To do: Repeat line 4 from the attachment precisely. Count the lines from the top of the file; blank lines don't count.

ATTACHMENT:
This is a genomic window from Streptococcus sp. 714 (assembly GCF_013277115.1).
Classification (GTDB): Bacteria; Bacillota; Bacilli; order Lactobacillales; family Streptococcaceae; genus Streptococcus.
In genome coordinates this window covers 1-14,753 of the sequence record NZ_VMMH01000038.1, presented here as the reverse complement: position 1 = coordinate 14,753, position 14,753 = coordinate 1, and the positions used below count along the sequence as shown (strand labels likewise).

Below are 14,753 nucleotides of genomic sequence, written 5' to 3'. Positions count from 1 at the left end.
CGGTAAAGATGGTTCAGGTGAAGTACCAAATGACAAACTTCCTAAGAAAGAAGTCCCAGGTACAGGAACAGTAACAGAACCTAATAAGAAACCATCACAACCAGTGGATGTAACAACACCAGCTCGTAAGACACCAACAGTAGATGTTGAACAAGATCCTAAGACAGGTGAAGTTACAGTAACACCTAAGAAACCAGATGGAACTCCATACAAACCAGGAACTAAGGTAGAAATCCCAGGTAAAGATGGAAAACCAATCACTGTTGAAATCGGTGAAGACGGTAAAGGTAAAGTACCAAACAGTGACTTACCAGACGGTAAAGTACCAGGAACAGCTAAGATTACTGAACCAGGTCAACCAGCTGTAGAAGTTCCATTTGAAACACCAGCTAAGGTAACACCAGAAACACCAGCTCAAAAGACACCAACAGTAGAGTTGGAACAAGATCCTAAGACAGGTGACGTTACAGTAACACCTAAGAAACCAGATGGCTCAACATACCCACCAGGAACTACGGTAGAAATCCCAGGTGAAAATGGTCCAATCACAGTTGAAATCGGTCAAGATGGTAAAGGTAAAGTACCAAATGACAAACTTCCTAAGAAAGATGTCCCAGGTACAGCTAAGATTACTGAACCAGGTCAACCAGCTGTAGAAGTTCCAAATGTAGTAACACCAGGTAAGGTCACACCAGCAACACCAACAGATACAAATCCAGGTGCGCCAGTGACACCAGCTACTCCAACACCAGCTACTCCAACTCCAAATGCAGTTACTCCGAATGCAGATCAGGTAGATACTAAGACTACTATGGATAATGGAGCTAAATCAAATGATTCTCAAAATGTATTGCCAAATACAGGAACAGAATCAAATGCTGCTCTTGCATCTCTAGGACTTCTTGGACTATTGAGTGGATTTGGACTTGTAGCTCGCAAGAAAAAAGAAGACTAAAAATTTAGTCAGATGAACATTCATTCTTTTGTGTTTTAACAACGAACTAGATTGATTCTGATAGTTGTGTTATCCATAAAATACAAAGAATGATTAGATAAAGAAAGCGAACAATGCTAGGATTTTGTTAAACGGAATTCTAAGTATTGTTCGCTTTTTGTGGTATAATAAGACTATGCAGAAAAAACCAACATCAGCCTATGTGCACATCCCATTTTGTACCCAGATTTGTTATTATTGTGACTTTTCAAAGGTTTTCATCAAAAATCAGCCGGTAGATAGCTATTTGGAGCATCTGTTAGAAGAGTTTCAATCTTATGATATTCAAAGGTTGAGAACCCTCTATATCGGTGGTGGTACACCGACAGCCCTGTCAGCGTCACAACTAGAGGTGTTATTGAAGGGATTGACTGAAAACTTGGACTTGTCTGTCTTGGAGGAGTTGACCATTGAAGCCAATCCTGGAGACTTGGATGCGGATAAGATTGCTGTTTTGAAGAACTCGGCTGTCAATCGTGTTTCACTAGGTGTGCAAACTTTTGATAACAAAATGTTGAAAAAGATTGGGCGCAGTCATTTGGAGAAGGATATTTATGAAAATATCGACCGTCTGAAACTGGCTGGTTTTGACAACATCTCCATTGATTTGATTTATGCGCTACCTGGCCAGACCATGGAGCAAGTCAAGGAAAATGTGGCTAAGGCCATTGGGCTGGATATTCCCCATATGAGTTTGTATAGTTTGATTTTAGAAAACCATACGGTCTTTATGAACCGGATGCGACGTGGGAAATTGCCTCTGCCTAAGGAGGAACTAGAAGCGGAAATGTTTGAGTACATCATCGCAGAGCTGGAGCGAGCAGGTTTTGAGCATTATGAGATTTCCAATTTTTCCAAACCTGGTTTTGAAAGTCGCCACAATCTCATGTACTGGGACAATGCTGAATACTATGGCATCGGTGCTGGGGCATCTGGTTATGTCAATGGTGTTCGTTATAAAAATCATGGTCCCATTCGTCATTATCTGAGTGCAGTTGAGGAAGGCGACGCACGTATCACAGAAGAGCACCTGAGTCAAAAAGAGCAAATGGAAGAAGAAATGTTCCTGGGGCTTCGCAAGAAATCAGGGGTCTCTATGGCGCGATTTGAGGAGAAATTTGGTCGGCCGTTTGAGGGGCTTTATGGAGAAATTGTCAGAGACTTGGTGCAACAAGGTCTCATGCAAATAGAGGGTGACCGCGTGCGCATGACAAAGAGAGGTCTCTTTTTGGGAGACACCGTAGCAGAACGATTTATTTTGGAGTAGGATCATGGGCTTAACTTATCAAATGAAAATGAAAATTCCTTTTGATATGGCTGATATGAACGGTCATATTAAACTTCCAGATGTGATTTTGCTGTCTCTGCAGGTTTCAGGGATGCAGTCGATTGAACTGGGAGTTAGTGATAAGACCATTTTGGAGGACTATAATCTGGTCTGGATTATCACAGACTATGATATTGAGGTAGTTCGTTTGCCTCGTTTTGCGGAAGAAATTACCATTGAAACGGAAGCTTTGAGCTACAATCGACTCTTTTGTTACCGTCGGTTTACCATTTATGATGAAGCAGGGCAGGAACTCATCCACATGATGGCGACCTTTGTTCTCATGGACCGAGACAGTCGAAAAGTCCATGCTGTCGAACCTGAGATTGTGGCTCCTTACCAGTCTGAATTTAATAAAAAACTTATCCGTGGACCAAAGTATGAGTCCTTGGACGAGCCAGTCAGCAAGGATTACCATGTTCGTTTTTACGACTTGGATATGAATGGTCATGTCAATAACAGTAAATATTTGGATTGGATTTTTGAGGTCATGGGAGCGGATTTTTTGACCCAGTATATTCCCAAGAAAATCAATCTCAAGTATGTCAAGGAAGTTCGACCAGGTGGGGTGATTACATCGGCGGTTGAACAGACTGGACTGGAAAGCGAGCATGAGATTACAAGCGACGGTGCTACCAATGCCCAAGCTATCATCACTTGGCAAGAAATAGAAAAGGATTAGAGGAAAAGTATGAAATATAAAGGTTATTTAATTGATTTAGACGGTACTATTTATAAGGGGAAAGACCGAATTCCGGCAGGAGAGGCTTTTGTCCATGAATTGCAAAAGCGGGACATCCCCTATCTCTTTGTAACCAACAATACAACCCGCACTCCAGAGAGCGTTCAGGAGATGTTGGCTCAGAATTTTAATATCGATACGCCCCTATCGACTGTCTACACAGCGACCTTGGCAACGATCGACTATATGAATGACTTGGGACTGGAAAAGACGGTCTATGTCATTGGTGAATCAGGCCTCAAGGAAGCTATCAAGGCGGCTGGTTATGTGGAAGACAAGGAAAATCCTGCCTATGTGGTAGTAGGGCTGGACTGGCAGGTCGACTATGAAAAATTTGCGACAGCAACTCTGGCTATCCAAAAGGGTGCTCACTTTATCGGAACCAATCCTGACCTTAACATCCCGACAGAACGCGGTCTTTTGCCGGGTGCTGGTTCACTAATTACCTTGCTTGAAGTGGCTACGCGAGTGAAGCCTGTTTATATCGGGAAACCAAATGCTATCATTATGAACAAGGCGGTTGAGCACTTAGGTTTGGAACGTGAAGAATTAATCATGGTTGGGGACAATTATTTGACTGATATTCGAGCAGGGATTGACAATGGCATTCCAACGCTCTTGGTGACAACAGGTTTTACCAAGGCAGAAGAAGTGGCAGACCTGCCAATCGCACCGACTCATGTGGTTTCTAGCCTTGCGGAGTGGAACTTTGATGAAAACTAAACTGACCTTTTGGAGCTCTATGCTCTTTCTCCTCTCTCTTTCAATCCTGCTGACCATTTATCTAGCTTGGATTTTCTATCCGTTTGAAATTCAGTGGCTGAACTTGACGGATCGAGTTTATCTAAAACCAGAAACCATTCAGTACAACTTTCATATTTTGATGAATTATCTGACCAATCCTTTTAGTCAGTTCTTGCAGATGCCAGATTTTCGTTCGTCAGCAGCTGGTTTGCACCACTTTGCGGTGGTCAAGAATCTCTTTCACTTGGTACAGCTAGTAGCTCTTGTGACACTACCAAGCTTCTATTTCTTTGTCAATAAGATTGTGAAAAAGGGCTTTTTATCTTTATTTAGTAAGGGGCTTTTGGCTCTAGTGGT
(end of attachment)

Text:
Below are 14,753 nucleotides of genomic sequence, written 5' to 3'. Positions count from 1 at the left end.